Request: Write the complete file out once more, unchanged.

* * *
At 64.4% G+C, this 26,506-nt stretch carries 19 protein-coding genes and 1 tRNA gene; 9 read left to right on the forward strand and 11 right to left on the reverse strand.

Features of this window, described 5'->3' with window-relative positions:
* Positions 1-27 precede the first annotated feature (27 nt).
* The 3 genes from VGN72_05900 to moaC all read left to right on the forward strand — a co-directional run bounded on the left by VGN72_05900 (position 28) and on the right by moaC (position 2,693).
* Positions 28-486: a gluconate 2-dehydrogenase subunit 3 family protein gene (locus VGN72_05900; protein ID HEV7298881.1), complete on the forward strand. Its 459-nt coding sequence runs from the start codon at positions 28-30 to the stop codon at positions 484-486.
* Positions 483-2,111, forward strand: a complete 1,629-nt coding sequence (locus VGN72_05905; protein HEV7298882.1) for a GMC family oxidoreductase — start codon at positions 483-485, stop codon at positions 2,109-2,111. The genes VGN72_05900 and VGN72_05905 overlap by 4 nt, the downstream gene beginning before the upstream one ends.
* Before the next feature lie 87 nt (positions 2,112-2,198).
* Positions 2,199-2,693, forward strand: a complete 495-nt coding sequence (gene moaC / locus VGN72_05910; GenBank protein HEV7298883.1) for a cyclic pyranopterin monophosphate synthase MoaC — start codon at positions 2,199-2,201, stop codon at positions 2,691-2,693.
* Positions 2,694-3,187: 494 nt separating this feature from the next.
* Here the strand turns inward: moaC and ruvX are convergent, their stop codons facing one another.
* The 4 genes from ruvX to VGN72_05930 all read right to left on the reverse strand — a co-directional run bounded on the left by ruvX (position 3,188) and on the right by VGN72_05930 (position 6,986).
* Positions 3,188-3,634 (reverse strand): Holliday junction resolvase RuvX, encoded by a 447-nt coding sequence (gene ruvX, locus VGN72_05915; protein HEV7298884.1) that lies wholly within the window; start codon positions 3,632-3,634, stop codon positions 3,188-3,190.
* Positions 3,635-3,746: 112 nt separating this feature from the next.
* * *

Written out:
At 64.4% G+C, this 26,506-nt stretch carries 19 protein-coding genes and 1 tRNA gene; 9 read left to right on the forward strand and 11 right to left on the reverse strand.

Features of this window, described 5'->3' with window-relative positions:
* Positions 1-27 precede the first annotated feature (27 nt).
* The 3 genes from VGN72_05900 to moaC all read left to right on the forward strand — a co-directional run bounded on the left by VGN72_05900 (position 28) and on the right by moaC (position 2,693).
* Positions 28-486: a gluconate 2-dehydrogenase subunit 3 family protein gene (locus VGN72_05900; protein ID HEV7298881.1), complete on the forward strand. Its 459-nt coding sequence runs from the start codon at positions 28-30 to the stop codon at positions 484-486.
* Positions 483-2,111, forward strand: a complete 1,629-nt coding sequence (locus VGN72_05905; protein HEV7298882.1) for a GMC family oxidoreductase — start codon at positions 483-485, stop codon at positions 2,109-2,111. The genes VGN72_05900 and VGN72_05905 overlap by 4 nt, the downstream gene beginning before the upstream one ends.
* Before the next feature lie 87 nt (positions 2,112-2,198).
* Positions 2,199-2,693, forward strand: a complete 495-nt coding sequence (gene moaC / locus VGN72_05910; GenBank protein HEV7298883.1) for a cyclic pyranopterin monophosphate synthase MoaC — start codon at positions 2,199-2,201, stop codon at positions 2,691-2,693.
* Positions 2,694-3,187: 494 nt separating this feature from the next.
* Here the strand turns inward: moaC and ruvX are convergent, their stop codons facing one another.
* The 4 genes from ruvX to VGN72_05930 all read right to left on the reverse strand — a co-directional run bounded on the left by ruvX (position 3,188) and on the right by VGN72_05930 (position 6,986).
* Positions 3,188-3,634 (reverse strand): Holliday junction resolvase RuvX, encoded by a 447-nt coding sequence (gene ruvX, locus VGN72_05915; protein HEV7298884.1) that lies wholly within the window; start codon positions 3,632-3,634, stop codon positions 3,188-3,190.
* Positions 3,635-3,746: 112 nt separating this feature from the next.